Topic: Iodine, a New Epidemic

This I present as a question and as a statement on personal research, iodine, good, bad, necessary, not so necessary (depending on diet).

I got an e-mail last week from Newsmax Health concerning iodine and a current iodine deficiency epidemic nationwide.  It seems that our consumption (Americans) of needed iodine has decreased tremendously over the past several years.  The addition of iodine in our table salt has diminished, as proven during random samples.  It seems that during the past years that the producers of salt have started “shorting” the added iodine in the salt, probably a money element there.  Anyways in the 1920’s the goiter problem in the United States was so bad, the known reason was because of iodine deficiency, that the salt manufactures started to add iodine to salt and that dropped the goiter problem dramatically.

Now in the past few days I have learned a great deal about the need of iodine in the human body.  What I read sounds almost like one of those miracle drugs that you read about from time to time.  It is needed in every cell in the body and does more than just keep the ol’ thyroid in good shape.  Our recommended RDA for iodine is 150-290 mcg for adults.  “The Food and Nutrition Board of the Institute of Medicine has set a tolerable upper limit at 1,100 mcg”, (this is a quote).  Another, “They were first established as sufficient only to prevent goiter. Daily doses for optimal health of 3,000-6,000 mcg have been used without side effects in studies of people with other iodine deficiency-related health conditions such as polycystic breast disease.
By way of comparison, the average daily Japanese consumption of iodine ranges from 5,280 to 13,800 mcg of iodine, with no harmful effects and a host of benefits.  The Japanese experience is shedding new light on the importance of iodine, not only for thyroid health, but on other body functions as well. In particular, compelling evidence is emerging about the role of iodine in maintaining breast health, a major concern for millions of American women.”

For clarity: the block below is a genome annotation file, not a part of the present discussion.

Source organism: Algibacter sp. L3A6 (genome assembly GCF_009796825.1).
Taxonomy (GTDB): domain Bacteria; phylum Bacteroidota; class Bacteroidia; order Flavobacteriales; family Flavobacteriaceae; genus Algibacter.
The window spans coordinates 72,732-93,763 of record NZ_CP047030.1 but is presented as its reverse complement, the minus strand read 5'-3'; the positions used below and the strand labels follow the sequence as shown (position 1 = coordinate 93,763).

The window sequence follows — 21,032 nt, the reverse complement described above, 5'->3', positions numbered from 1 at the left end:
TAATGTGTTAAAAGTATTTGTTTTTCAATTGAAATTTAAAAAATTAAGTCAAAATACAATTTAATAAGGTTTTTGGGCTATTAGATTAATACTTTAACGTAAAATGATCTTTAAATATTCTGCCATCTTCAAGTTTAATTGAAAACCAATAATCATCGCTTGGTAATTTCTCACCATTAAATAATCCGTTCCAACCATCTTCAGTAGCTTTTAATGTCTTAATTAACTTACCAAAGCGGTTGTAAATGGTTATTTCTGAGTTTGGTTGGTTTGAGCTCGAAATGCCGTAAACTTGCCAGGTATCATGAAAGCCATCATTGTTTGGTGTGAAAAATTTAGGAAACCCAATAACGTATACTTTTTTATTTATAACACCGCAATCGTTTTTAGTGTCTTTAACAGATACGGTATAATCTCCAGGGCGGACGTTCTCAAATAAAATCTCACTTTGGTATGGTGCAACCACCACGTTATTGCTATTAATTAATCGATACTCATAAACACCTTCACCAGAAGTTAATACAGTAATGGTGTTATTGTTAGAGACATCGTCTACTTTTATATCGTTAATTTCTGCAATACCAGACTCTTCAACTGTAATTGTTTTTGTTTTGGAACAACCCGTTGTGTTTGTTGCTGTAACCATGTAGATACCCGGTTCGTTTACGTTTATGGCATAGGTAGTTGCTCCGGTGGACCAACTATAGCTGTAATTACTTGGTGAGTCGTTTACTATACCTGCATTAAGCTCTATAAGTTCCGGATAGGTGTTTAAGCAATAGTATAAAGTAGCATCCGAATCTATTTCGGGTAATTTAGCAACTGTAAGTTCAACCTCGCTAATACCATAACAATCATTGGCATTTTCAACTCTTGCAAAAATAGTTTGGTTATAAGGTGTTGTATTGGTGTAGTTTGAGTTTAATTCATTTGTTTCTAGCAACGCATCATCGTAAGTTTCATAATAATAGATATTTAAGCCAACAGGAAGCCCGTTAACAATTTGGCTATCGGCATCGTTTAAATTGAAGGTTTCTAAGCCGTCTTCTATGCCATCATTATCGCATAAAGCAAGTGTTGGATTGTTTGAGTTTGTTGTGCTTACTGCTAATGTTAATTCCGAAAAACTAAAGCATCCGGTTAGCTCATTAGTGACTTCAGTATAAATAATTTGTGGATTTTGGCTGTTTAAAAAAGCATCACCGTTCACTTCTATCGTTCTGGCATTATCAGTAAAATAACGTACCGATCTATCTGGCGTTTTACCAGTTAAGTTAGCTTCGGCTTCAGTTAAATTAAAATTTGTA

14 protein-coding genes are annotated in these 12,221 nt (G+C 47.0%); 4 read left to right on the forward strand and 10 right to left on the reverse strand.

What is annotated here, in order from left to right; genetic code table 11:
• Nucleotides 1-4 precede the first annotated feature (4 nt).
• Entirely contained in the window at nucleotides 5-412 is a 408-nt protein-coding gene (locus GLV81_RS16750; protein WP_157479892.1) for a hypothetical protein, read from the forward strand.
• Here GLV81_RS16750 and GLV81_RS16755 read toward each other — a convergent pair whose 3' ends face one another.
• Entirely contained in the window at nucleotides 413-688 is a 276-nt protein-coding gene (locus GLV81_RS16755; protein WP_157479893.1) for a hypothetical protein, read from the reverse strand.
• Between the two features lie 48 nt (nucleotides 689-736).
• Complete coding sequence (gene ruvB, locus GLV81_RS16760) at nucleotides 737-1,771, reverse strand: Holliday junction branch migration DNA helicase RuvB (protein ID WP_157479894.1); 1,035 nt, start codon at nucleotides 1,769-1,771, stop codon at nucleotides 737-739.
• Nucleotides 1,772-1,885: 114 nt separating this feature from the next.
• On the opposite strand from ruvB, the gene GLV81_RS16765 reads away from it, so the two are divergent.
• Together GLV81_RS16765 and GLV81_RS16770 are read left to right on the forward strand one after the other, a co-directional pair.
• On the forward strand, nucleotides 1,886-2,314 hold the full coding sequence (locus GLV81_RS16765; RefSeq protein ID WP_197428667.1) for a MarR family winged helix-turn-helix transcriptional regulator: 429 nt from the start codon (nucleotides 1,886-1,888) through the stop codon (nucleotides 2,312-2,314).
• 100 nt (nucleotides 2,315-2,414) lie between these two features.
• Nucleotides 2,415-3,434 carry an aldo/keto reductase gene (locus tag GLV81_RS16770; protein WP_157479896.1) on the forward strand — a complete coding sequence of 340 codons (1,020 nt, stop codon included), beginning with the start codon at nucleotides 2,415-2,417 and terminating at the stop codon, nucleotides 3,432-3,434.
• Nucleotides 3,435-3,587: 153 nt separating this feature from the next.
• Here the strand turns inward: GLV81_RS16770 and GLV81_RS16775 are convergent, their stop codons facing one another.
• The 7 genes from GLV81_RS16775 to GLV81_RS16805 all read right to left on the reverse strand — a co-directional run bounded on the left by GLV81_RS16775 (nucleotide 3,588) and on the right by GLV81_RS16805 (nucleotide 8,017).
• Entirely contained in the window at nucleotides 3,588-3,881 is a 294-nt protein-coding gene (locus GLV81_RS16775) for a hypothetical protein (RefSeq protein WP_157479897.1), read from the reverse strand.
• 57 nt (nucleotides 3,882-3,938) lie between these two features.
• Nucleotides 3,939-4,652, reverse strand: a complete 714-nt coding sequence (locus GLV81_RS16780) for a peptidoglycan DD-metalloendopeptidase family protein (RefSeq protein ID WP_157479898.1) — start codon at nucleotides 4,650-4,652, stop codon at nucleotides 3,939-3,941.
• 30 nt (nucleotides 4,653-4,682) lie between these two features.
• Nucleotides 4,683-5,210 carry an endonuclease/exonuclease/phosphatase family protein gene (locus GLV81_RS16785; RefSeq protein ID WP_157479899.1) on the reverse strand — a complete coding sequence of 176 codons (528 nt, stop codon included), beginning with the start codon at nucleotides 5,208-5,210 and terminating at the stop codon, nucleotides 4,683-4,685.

These quotes and additional information is at: http://www.lef.org/magazine/mag2011/oct … ncy_01.htm

On my last hair analysis my iodine reading was at 0.24 and in 2009 it was 0.34 in a range of 0.25 – 1.8, this being just above the bottom of the scale in 2009 and decreasing.  When reading the list of symptoms of iodine deficiency it sound just like my everyday feelings.  No I don’t believe myself to be a hypochondriac and suddenly get a disease by reading.  Now for the question;
Dr. Hull, is there any evidence of getting or being toxic from too much iodine.  Growing up I always read that iodine could be poisonous, don’t remember why that was said.  We always got it put on our boo-boos and such until mercurochrome came out.  I had always used Morton iodized table salt until a couple years ago and started using Himalayan Salt which also has natural iodine in it from ancient seas.  I am looking at trying an order of Old Fashioned Lugol’s Iodine.  I have been taking kelp caps (Now brand) but they don’t seem to be of much, noted, benefit.
Anyone else that has been using or know of anyone using an iodine supplement please input here, all knowledge accepted.
PatB

Re: Iodine, a New Epidemic

Oh PatB, iodine is a key to health. I am a big believer in balanced iodine levels, and too much just kicks out of the thyroid. Now, there is a difference between manufactured iodine, like on your boo boo, and natural sea based sources of iodine. People living by the seaside do not have hormone or thyroid issues; people landlocked, like in the American Midwest, commonly have iodine deficiency issues. So, yes, I put iodine in my morning smoothie or simply add a few drops of tincture to water at least 4 times a week. Iodine is a wonderful, wonderful natural supplement your thyroid and brain feed from.